When I first moved to California at twenty-one, I was overwhelmed with how far away I was from my family and friends in Florida: basically, my whole world. This was most keenly felt on Thanksgiving, when Will and I didn't have the time or money to make the long trip home. So, a few days before Thanksgiving, I bought everything I needed to make my first Thanksgiving dinner for the two of us.
Then, the day before Thanksgiving, Will told me we were invited to join our new friends, Jack and Sandra, for Thanksgiving dinner at their apartment. Others who were unable to go home for the holiday would be there as well.
Well, that sounded great! We wouldn't have a lonely Thanksgiving after all.
Then I remembered the turkey already brining in the fridge, the pie dough that had already been made, and the other expensive and perishable ingredients that had already been bought... When Will explained this to Jack, the simple solution was to bring it all with us. After all, when is there too much food at Thanksgiving?
So the feast became movable and a tradition was born.
|Thanksgiving 2007: My first turkey -- a success! My first time carving a bird -- not so much...|
The tradition of gathering friends together every Thanksgiving is one of my fondest memories of our time in California. The cast of characters changed year to year, depending on who was in town, but Jack and Sandra were always our constants.
|Thanksgiving 2007: Sandra dishing out pumpkin pie|
On the last year we had this tradition together, before we all started to move away, I happened to make Julia Child's Carottes Vichy for the first time. Sandra absolutely loved these carrots, and now I can't help but associate this dish with her. Whenever I make them, it brings back fond memories of our past Thanksgiving tradition and our good friends who are now in Atlanta.
Easy to make, these carrots -- so delightful in their buttery, slightly sweet glaze -- definitely deserve a place at your Thanksgiving table. Who knows, they could even become an unexpected tradition!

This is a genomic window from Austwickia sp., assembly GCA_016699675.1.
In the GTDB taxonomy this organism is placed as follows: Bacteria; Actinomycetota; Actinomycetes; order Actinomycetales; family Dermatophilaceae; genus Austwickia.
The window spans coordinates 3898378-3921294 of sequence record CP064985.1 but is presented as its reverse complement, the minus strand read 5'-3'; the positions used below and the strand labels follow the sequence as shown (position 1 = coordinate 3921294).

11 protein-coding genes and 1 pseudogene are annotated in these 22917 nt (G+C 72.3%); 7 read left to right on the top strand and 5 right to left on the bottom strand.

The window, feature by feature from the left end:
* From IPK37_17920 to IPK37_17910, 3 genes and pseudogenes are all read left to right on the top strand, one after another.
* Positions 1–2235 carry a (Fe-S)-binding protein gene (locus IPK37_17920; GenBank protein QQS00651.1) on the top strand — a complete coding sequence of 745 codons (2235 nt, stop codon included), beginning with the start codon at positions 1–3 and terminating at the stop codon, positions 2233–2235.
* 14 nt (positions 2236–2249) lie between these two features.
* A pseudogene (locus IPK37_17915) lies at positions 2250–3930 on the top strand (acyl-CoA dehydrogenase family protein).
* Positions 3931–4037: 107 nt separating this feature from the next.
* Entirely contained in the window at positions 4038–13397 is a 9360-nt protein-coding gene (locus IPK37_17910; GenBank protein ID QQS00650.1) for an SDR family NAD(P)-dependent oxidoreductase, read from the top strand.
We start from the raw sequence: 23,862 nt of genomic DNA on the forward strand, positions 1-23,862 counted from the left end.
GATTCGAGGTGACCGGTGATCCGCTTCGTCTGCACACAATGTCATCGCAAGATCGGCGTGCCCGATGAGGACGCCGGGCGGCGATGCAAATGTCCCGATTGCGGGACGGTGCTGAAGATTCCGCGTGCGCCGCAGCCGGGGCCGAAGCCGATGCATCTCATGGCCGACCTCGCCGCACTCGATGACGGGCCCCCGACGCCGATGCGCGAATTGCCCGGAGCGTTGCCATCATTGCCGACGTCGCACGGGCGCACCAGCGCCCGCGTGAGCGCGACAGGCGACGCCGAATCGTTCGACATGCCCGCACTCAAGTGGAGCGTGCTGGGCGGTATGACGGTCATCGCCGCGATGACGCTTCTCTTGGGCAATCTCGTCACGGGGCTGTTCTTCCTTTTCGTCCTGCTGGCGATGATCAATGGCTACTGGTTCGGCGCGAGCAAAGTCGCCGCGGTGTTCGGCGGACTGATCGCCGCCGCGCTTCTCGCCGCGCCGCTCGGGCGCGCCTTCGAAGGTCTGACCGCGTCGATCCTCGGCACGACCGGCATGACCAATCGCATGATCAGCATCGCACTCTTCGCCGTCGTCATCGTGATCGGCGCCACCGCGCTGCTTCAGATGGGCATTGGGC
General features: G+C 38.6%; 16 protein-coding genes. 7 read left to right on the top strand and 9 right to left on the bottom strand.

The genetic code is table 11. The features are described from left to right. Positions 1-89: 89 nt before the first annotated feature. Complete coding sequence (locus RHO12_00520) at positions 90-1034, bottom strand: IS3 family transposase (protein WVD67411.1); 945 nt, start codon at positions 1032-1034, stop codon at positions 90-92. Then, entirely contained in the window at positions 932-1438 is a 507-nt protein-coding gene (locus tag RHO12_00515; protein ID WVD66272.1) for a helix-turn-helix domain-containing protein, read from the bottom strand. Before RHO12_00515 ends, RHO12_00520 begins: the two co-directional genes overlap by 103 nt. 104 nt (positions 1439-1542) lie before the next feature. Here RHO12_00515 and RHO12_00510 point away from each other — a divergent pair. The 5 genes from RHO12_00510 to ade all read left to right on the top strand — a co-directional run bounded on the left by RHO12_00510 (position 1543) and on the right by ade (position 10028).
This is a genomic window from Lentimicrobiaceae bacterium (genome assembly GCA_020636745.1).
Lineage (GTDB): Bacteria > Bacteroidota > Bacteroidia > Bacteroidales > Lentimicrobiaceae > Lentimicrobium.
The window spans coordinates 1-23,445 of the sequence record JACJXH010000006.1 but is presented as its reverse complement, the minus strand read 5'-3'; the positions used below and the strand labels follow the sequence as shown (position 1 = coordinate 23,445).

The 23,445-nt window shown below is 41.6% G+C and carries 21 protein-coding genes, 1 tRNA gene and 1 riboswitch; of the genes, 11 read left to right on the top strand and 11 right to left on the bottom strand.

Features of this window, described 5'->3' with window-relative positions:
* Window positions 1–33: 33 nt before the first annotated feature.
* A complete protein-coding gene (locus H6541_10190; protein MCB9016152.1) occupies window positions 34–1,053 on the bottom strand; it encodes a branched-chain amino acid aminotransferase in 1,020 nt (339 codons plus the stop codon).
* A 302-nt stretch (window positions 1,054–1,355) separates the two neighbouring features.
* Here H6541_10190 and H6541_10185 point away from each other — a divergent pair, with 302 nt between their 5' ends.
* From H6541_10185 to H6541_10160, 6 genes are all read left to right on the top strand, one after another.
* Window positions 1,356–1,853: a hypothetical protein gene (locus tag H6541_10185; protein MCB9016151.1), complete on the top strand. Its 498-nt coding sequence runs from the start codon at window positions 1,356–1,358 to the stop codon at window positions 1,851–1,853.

Carottes Vichy (Vichy Carrots)
Adapted from Mastering the Art of French Cooking, Vol. 1
Vichy refers to the naturally effervescent mineral water from the springs of Vichy, France. If you can't find this or don't want to buy it, Julia says you can use "plain bottled water with a pinch of soda" as a substitute. The first time I made this, I had club soda laying around for holiday mixed drinks and decided to use that. It worked, so I've used it ever since.
Prep Time: 10 minutes; Cook Time: 30-40
1 1/2 lbs carrots, peeled and cut on the bias (about 5 1/2 cups)
1 1/2 cups sparkling mineral water or club soda
2 tablespoons granulated sugar
Pinch of finely ground black pepper
6 tablespoons unsalted butter
Salt and pepper, to taste
2 tablespoons fresh parsley, very finely minced
In a medium heavy-bottomed saucepan, combine carrots, sparkling water, sugar, pepper, and butter; bring to a gentle simmer over medium heat. Cover, and cook for 30-40 minutes, stirring occasionally, until carrots are tender and the liquid has reduced to a syrupy glaze.
Adjust seasoning to taste and gently stir in parsley. Serve hot.
-Carefully watch the carrots towards the end of their cooking time. They seem to go from having quite a bit of liquid to having the perfect glaze rather fast. This last time they were perfect at the 34 minute mark.